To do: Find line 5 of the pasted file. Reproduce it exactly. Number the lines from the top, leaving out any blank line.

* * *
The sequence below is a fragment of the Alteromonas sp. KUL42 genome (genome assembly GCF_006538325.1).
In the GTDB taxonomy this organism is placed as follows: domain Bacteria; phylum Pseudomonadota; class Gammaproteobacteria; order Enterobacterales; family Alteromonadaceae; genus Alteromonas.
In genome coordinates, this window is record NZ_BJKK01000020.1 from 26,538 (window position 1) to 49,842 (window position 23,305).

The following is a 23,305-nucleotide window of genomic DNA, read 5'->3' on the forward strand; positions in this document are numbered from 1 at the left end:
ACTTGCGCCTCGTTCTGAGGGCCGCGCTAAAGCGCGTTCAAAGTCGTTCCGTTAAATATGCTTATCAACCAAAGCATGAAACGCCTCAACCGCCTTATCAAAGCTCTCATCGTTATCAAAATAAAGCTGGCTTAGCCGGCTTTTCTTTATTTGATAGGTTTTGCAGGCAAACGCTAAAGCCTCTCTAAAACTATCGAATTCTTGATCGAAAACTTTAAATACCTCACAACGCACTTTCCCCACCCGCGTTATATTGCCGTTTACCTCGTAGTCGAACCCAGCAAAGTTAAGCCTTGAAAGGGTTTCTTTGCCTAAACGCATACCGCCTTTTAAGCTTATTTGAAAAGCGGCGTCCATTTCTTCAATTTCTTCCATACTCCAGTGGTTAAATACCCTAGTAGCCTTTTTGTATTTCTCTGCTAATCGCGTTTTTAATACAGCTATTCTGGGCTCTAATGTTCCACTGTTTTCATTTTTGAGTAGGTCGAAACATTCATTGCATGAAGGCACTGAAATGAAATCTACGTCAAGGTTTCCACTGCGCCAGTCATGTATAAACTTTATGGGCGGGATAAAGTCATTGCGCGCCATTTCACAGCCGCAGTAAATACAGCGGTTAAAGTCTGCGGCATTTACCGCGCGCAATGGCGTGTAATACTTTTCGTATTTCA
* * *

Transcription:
ACTTGCGCCTCGTTCTGAGGGCCGCGCTAAAGCGCGTTCAAAGTCGTTCCGTTAAATATGCTTATCAACCAAAGCATGAAACGCCTCAACCGCCTTATCAAAGCTCTCATCGTTATCAAAATAAAGCTGGCTTAGCCGGCTTTTCTTTATTTGATAGGTTTTGCAGGCAAACGCTAAAGCCTCTCTAAAACTATCGAATTCTTGATCGAAAACTTTAAATACCTCACAACGCACTTTCCCCACCCGCGTTATATTGCCGTTTACCTCGTAGTCGAACCCAGCAAAGTTAAGCCTTGAAAGGGTTTCTTTGCCTAAACGCATACCGCCTTTTAAGCTTATTTGAAAAGCGGCGTCCATTTCTTCAATTTCTTCCATACTCCAGTGGTTAAATACCCTAGTAGCCTTTTTGTATTTCTCTGCTAATCGCGTTTTTAATACAGCTATTCTGGGCTCTAATGTTCCACTGTTTTCATTTTTGAGTAGGTCGAAACATTCATTGCATGAAGGCACTGAAATGAAATCTACGTCAAGGTTTCCACTGCGCCAGTCATGTATAAACTTTATGGGCGGGATAAAGTCATTGCGCGCCATTTCACAGCCGCAGTAAATACAGCGGTTAAAGTCTGCGGCATTTACCGCGCGCAATGGCGTGTAATACTTTTCGTATTTCA